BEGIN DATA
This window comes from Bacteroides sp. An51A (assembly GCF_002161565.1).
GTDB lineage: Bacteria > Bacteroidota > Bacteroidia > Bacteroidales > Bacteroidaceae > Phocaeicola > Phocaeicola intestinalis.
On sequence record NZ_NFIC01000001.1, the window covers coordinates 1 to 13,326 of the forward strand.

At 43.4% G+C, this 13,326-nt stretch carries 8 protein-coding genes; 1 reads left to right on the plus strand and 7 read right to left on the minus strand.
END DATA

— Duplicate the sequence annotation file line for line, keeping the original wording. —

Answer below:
This window comes from Bacteroides sp. An51A (assembly GCF_002161565.1).
GTDB lineage: Bacteria > Bacteroidota > Bacteroidia > Bacteroidales > Bacteroidaceae > Phocaeicola > Phocaeicola intestinalis.
On sequence record NZ_NFIC01000001.1, the window covers coordinates 1 to 13,326 of the forward strand.

At 43.4% G+C, this 13,326-nt stretch carries 8 protein-coding genes; 1 reads left to right on the plus strand and 7 read right to left on the minus strand.